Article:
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The CAP theorem states that a distributed system cannot simultaneously be consistent, available, and partition tolerant

No distributed system is safe from network failures, thus network partitioning generally has to be tolerated.[7][8] In the presence of a partition, one is then left with two options: consistency or availability.

CAP is often misunderstood as a choice at all times of which one of the three guarantees to abandon. In fact, the choice is between consistency and availability only when a network partition or failure happens. When there is no network failure, both availability and consistency can be satisfied.[9][10] SQL relational databases such as CockroachDBLeanXcaleNuoDB, or Google Spanner are counter-examples of this fallacy.

CAP has been used by many NoSQL database vendors as a justification for not providing transactional ACID consistency, claiming that the CAP theorem “proves” that it is impossible to provide scalability and ACID consistency at the same time. However, a closer look at the CAP theorem and, in particular, the formalisation by Gilbert & Lynch, reveals that the CAP theorem does not refer at all to scalability, but only availability (the A in CAP).[11]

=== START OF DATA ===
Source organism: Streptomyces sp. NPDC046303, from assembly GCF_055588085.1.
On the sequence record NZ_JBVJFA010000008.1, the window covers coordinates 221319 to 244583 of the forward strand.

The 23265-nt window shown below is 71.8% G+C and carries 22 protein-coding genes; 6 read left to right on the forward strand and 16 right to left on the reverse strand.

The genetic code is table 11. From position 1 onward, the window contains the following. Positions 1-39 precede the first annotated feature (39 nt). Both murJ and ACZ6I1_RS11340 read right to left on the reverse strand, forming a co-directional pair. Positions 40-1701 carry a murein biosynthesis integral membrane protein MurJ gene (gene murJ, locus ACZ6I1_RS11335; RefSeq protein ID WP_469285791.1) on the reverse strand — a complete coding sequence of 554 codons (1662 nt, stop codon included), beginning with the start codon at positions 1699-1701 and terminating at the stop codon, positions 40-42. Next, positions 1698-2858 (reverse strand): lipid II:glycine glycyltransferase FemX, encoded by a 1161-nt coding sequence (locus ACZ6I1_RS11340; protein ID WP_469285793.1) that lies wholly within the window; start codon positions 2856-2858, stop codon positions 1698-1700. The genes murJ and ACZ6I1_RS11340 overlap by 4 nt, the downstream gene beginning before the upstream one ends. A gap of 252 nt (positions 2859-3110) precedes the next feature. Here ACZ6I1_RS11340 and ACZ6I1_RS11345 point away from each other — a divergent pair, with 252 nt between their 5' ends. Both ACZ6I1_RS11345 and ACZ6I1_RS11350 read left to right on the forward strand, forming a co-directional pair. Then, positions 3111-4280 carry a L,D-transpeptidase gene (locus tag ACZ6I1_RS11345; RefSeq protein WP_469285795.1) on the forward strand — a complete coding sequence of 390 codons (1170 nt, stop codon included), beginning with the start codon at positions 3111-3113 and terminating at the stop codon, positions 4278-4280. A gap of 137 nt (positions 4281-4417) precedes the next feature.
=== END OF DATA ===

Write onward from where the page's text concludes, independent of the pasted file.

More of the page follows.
Database systems designed with traditional ACID guarantees in mind such as RDBMS choose consistency over availability, whereas systems designed around the BASE philosophy, common in the NoSQL movement for example, choose availability over consistency.[5]

The PACELC theorem builds on CAP by stating that even in the absence of partitioning, there is another trade-off between latency and consistency.

A good easy to understand CAP proof


any read operation that begins after a write operation completes must return that value, or the result of a later write operation


every request received by a non-failing node in the system must result in a response

Partition Tolerance

the network will be allowed to lose arbitrarily many messages sent from one node to another


each CAP is hard to achieve!